German September Tax Revenue Climbs as Growth Picks Up
German tax revenue rose in September as the pace of economic expansion quickened, the Finance Ministry said, cautioning at the same time that growth is set to slow in the fourth quarter.
Tax collection rose 4.2 percent last month from a year earlier, led by intake at the level of Germany’s 16 states, the ministry in Berlin said in its monthly report today. Revenue in the first nine months rose 5.6 percent from a year earlier.
“There was likely an increase in overall economic activity in the third quarter,” the ministry said. The final quarter will probably see “a clear economic weakening,” mainly due to stagnation and recession in some euro-area economies, it said.
While there are signs that the sovereign debt crisis is damping growth, the German economy, Europe’s largest, is still outperforming its euro-area counterparts. German investor confidence gained for a second month in October, buoyed by the European Central Bank’s announced bond-purchase program.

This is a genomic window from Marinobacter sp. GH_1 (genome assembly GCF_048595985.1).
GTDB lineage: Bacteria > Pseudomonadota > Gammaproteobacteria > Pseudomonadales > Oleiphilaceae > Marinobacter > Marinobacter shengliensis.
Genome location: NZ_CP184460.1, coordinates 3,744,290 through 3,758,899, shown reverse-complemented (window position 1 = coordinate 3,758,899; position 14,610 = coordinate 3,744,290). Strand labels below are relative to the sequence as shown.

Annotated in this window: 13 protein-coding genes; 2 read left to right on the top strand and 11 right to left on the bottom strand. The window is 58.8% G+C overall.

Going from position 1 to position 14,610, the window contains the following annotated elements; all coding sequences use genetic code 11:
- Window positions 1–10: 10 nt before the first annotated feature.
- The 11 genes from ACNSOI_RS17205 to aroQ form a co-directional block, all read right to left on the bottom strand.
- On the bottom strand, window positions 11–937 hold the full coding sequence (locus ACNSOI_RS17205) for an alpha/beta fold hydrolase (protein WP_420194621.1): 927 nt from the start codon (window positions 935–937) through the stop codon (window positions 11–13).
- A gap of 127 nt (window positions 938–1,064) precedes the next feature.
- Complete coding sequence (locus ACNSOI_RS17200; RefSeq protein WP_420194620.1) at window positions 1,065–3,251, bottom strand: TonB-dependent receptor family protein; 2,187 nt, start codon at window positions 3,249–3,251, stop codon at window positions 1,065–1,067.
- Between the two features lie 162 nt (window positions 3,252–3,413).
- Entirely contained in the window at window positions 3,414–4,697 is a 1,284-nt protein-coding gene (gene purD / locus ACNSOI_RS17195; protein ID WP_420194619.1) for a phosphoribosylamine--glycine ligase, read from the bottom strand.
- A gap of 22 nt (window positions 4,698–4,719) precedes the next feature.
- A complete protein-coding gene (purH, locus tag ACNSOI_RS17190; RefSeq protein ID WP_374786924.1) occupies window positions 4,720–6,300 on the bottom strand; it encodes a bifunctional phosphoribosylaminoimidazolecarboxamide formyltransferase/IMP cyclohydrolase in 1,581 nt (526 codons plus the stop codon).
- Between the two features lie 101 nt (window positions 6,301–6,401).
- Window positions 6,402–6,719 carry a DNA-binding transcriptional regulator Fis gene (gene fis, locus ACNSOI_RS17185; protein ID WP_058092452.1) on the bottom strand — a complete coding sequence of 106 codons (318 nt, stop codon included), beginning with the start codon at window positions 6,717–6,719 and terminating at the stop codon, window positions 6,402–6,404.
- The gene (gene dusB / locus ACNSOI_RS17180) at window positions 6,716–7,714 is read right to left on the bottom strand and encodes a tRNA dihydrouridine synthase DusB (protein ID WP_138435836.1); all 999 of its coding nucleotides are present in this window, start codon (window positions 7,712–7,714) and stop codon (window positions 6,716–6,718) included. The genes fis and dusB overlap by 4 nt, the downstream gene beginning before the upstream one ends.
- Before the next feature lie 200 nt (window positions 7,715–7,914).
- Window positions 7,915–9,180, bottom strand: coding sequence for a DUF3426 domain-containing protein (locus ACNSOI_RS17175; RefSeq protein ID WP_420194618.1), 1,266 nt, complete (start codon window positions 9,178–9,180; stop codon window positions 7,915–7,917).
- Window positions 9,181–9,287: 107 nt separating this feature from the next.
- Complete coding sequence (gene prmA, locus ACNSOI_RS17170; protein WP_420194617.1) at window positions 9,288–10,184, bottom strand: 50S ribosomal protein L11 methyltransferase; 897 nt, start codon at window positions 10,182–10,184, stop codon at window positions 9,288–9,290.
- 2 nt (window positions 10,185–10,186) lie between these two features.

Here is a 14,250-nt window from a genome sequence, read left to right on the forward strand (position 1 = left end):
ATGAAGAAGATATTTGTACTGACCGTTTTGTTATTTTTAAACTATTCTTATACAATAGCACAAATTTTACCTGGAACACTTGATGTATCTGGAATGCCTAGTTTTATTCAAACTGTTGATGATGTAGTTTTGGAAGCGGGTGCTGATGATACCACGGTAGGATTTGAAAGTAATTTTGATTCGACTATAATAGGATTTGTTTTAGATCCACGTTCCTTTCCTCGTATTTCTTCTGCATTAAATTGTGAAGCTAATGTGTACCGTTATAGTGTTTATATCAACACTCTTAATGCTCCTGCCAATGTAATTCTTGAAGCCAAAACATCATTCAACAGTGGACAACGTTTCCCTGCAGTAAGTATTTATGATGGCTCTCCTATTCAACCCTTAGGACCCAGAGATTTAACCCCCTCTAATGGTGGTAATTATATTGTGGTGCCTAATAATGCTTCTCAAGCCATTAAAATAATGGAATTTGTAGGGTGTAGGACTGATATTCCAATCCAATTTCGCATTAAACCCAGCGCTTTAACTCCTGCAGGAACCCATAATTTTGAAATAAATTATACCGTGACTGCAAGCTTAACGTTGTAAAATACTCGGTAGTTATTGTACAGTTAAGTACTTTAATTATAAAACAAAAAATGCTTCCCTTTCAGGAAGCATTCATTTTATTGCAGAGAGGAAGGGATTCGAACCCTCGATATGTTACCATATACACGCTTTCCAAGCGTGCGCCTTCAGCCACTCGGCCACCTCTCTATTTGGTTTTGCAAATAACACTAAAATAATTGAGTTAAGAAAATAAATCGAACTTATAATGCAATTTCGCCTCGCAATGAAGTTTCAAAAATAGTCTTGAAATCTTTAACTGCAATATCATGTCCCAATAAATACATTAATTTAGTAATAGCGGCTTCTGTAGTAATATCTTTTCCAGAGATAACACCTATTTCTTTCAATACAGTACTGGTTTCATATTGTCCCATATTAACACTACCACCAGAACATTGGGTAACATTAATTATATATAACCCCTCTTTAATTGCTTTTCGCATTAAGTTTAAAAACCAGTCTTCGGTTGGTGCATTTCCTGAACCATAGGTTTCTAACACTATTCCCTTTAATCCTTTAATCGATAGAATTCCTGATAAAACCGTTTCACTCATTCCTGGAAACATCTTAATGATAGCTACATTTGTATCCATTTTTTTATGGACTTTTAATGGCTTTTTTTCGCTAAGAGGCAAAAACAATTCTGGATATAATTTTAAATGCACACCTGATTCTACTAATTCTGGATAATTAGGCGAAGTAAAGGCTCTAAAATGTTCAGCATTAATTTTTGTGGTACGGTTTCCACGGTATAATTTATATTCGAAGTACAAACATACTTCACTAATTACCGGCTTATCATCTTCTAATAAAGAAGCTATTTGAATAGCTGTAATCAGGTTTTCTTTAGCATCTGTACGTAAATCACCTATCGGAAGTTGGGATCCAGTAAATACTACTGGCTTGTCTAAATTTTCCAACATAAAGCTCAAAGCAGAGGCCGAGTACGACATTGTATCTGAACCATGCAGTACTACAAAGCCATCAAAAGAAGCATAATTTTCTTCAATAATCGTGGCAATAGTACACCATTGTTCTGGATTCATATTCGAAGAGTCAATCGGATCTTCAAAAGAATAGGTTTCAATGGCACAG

Revenue from income and sales tax posted “surprisingly high gains” in September, the report said. The figures confirm the ministry’s expectation that the economy’s expansion will be mainly driven by consumer spending, it said.
German wages will grow a 0.3 percent in real terms this year, while pay will decline 0.5 percent in the 27-member European Union, the labor union-affiliated WSI institute said on its website. The unemployment rate has held at a two-decade low since December as companies including Bayerische Motoren Werke AG expect to achieve record sales in 2012.
The euro region is reversing the trend of “increasing macroeconomic imbalances” that existed before the crisis, Deputy Finance Minister Thomas Steffen said in a comment with the report. Current account deficits are shrinking “quickly,” Steffen said, urging governments to stay the course.
“The achievements made so far suggest that we should stay on the chosen path, although a good bit of the journey to overcoming the debt crisis still needs to be traveled,” Steffen said. “It would be tragic to change the direction now. Budget deficits would rise again and confidence that is slowly gaining would again be threatened.”
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